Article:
Although Lee has published one novel (Sarah Phillips) and one book of reportage (Russian Journal), she is best known for her frequently anthologized short stories infused with international glamour and a particular brand of American world-weariness. The 13 here are thematically unified, focusing on outsiders doubly estranged and often struggling to factor a sexual power play into the equation. The unnamed narrator of "Brothers and Sisters Around the World" is vacationing in the Caribbean with her young son and her Franco-Roman husband, who adores the tropics and assumes she does, too. "He doesn't seem to see that what gives strength to the spine of an American black woman... is a steely Protestant core... that in its absolutism is curiously cold and Nordic." Another American wife whose Milanese husband assumes she is traditional gives him a birthday present of an evening with two elegant and very young fancy women. The book takes its title from the musings of a woman vacationing in Thailand while her husband investigates mines in China. "Interesting women are we ever going to be free of them? I meet them everywhere these days, now that there is no longer such a thing as an interesting man." Reading Lee, you know you're in the presence of an author fully able to, as another narrator says, "picture an endless mazurka of former wives, husbands, lovers, children, and assorted hangers-on, not excepting au pairs, cleaning women and pets." The stories are full of tension sexual, material, racial. If they are less than perfectly realized, and if their glitter seems to fade from a distance, they still provide instant and sophisticated gratification. New York author appearances. (Apr. 16) Forecast: Lee's work is frequently published in the New Yorker and other high-profile venues, and readers already captivated by her cool, ironic voice will be this collection's chief audience. (c) Copyright PWxyz, LLC. All rights reserved

Library Journal Review

Interesting stories, too; several of them appeared in O. Henry Awards anthologies. Lee came to our attention some 20 years ago with Russian Journal. (c) Copyright 2010. Library Journals LLC, a wholly owned subsidiary of Media Source, Inc. No redistribution permitted.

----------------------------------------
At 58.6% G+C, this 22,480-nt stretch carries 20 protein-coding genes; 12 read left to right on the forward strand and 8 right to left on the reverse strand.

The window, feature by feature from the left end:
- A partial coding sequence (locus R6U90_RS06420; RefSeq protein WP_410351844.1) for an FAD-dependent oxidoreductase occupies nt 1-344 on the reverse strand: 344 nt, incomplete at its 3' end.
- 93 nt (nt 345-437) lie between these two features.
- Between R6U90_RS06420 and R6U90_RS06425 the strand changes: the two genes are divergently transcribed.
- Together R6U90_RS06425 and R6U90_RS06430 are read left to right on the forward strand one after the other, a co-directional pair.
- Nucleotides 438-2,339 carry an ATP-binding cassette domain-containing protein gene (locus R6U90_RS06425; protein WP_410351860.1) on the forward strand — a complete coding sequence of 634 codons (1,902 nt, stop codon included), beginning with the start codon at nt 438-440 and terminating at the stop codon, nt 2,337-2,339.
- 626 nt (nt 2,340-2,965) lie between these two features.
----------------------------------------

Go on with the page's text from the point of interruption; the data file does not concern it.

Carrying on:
The Birthday Present A cellular phone is ringing, somewhere in Milan. Ariel knows that much. Or does she? The phone could be trilling its electronic morsel of Mozart or Bacharach in a big vulgar villa with guard dogs and closed-circuit cameras on the bosky shores of Lake Como. Or in an overpriced hotel suite in Portofino. Or why not in the Aeolian Islands, or on Ischia, or Sardinia? It's late September, and all over the Mediterranean the yachts of politicians and arms manufacturers and pan-Slavic gangsters are still snuggled side by side in the indulgent golden light of harbors where the calendars of the toiling masses mean nothing. The truth is that the phone could be ringing anywhere in the world where there are rich men. But Ariel prefers to envision Milan, which is the city nearest the Brianza countryside, where she lives with her family in a restored farmhouse. And she tries hard to imagine the tiny phone lying on a table in an apartment not unlike the one she shared fifteen years ago in Washington with a couple of other girls who were seniors at Georgetown. The next step up from a dorm, that is--like a set for a sitcom about young professionals whose sex lives, though kinky, have an endearing adolescent gaucheness. It would be too disturbing to think that she is telephoning a bastion of contemporary Milanese luxury, like the apartments of some of her nouveau-riche friends: gleaming marble, bespoke mosaics, boiserie stripped from defunct châteaux, a dispiriting sense of fresh money spread around like butter on toast. Hmmm--and if it were a place like that? There would be, she supposes, professional modifications. Mirrors: that went without saying, as did a bed the size of a handball court, with a nutria cover and conveniently installed handcuffs. Perhaps a small dungeon off the dressing room? At any rate, a bathroom with Moroccan hammam fixtures and a bidet made from an antique baptismal font. Acres of closets, with garter belts and crotchless panties folded and stacked with fetishistic perfection. And boxes of specialty condoms, divided, perhaps, by design and flavor. Are they ordered by the gross? From a catalog? But now Ariel retrieves her thoughts, because someone picks up the phone. "Pronto?" The voice is young and friendly and hasty. "Is this Beba?" Ariel asks in her correct but heavy Italian, from which she has never attempted to erase the American accent. "Yes," says the voice, with a merry air of haste. "I'm a friend of Flavio Costaldo's and he told me that you and your friend--your colleague--might be interested in spending an evening with my husband. It's a birthday present." When a marriage lingers at a certain stage--the not uncommon plateau where the two people involved have nothing to say to each other--it is sometimes still possible for them to live well together. To perform generous acts that do not, exactly, signal desperation. Flavio hadn't meant to inspire action when he suggested that Ariel give her husband, Roberto, "una fanciulla"--a young girl--for his fifty-fifth birthday. He'd meant only to irritate, as usual. Flavio is Roberto's best friend, a sixty-year-old Calabrian film producer who five or six years ago gave up trying to seduce Ariel, and settled for the alternative intimacy of tormenting her subtly whenever they meet. Ariel is a tall, fresh-faced woman of thirty-seven, an officer's child who grew up on army bases around the world, and whose classic American beauty has an air of crisp serviceability that--she is well aware--is a major flaw: in airports, she is sometimes accosted by travelers who are convinced that she is there in a professional capacity. She is always patient at parties when the inevitable pedant expounds on how unsuitable it is for a tall, rather slow-moving beauty to bear the name of the most volatile of sprites. Her own opinion--resolutely unvoiced, like so many of her thoughts--is that, besides being ethereal, Shakespeare's Ariel was mainly competent and faithful. As she herself is by nature: a rarity anywhere in the world, but particularly in Italy. She is the ideal wife--second wife--for Roberto, who is an old-fashioned domestic tyrant. And she is the perfect victim for Flavio. When he made the suggestion, they were sitting in the garden of his fourth wife's sprawling modern villa in a gated community near Como, and both of their spouses were off at the other end of the terrace, looking at samples of glass brick. But Ariel threw him handily off balance by laughing and taking up the idea. As she did so, she thought of how much affection she'd come to feel for good old Flavio since her early days in Italy, when she'd reserved for him the ritual loathing of a new wife for her husband's best friend. Nowadays she was a compassionate observer of his dawning old age and its accoutrements, the karmic doom of any superannuated playboy: tinted aviator bifocals and reptilian complexion; a rich, tyrannical wife who imposed a strict diet of fidelity and bland foods; a little brown address book full of famous pals who no longer phoned. That afternoon, Ariel for the first time had the satisfaction of watching his composure crumble when she asked him sweetly to get her the number of the best call girl in Milan. "You're not serious," he sputtered. "Ariel, cara, you've known me long enough to know I was joking. You aren't--" "Don't go into that nice-girl, bad-girl Latin thing, Flavio. It's a little dated, even for you." "I was going to say only that you aren't an Italian wife, and there are nuances you'll never understand, even if you live here for a hundred years." "Oh, please, spare me the anthropology," said Ariel. It was pleasant to have rattled Flavio to this extent. The idea of the fanciulla, to which she had agreed on a mischievous impulse unusual for her, suddenly grew more concrete. "Just get me the number." Flavio was silent for a few minutes, his fat, sun-speckled hands wreathing his glass of limoncello. "You're still sleeping together?" he asked suddenly. "Is it all right?" "Yes. And yes." "Allora, che diavolo stai facendo? What the hell are you doing? He's faithful to you, you know. It's an incredible thing for such a womanizer; you know about his first marriage. With you there have been a few little lapses, but nothing important." Ariel nodded, not even the slightest bit offended. She knew about those lapses, had long before factored them into her expectations about the perpetual foreign life she had chosen. Nothing he said, however, could distract her from her purpose. Flavio sighed and cast his eyes heavenward. "Va bene; Okay. But you have to be very careful," he said, shooting a glance down the terrace at his ever-vigilant wife, with her gold sandals and anorexic body. After a minute, he added cryptically, "Well, at least you're Catholic. That's something." So, thanks to Flavio's little brown book, Ariel is now talking to Beba. Beba--a toddler's nickname. Ex-model in her twenties. Brazilian, but not a transsexual. Tall. Dark. Works in tandem with a Russian blonde. "The two of them are so gorgeous that when you see them it's as if you have entered another sphere, a paradise where everything is simple and divine," said Flavio, waxing lyrical during the series of planning phone calls he and Ariel shared, cozy conversations that made his wife suspicious and gave him the renewed pleasure of annoying Ariel. "The real danger is that Roberto might fall in love with one of them," he remarked airily, during one of their chats. "No, probably not--he's too stingy." In contrast, it is easy talking to Beba. "How many men?" Beba asks, as matter-of-factly as a caterer. There is a secret happiness in her voice that tempts Ariel to investigate, to talk more than she normally would. It is an impulse she struggles to control. She knows from magazine articles that, like everyone else, prostitutes simply want to get their work done without a fuss. "Just my husband," Ariel says, feeling a calm boldness settle over her. "And you?" Flavio has said that Beba is a favorite among rich Milanese ladies who are fond of extracurricular romps. Like the unlisted addresses where they buy their cashmere and have their abortions, she is top-of-the-line and highly private. Flavio urged Ariel to participate and gave a knowing chuckle when she refused. The chuckle meant that, like everyone else, he thinks Ariel is a prude. She isn't--though the fact is obscured by her fatal air of efficiency, by her skill at writing out place cards, making homemade tagliatelle better than her Italian mother-in-law, and raising bilingual daughters. But no one realizes that over the years she has also invested that efficiency in a great many amorous games with the experienced and demanding Roberto. On their honeymoon, in Bangkok, they'd spent one night with two polite teenagers selected from a numbered lineup behind a large glass window. But that was twelve years ago, and although Ariel is not clear about her motives for giving this birthday present, she sees with perfect feminine good sense that she is not meant to be onstage with a pair of young whores who look like angels. The plan is that Ariel will make a date with Roberto for a dinner in town, and that instead of Ariel, Beba and her colleague will meet him. After dinner the three of them will go to the minuscule apartment near Corso Venezia that Flavio keeps as his sole gesture of independence from his wife. Ariel has insisted on dinner, though Flavio was against it, and Beba has told her, with a tinge of amusement, that it will cost a lot more. Most clients, she says, don't request dinner. Why Ariel should insist that her husband sit around chummily with two hookers, ordering antipasto, first and second courses, and dessert is a mystery, even to Ariel. Yet she feels that it is the proper thing to do. That's the way she wants it, and she can please herself, can't she? As they finish making the arrangements, Ariel is embarrassed to hear herself say, "I do hope you two girls will make things very nice. My husband is a wonderful man." And Beba, who is clearly used to talking to wives, assures her, with phenomenal patience, that she understands. As Ariel puts down the phone, it rings again, and of course it is her mother, calling from the States. "Well, you're finally free," says her mother, who seems to be chewing something, probably a low-calorie bagel, since it is 8:00 a.m. in Bethesda. "Who on earth were you talking to for so long?" Excerpted from Interesting Women: Stories by Andrea Lee All rights reserved by the original copyright owners. Excerpts are provided for display purposes only and may not be reproduced, reprinted or distributed without the written permission of the publisher.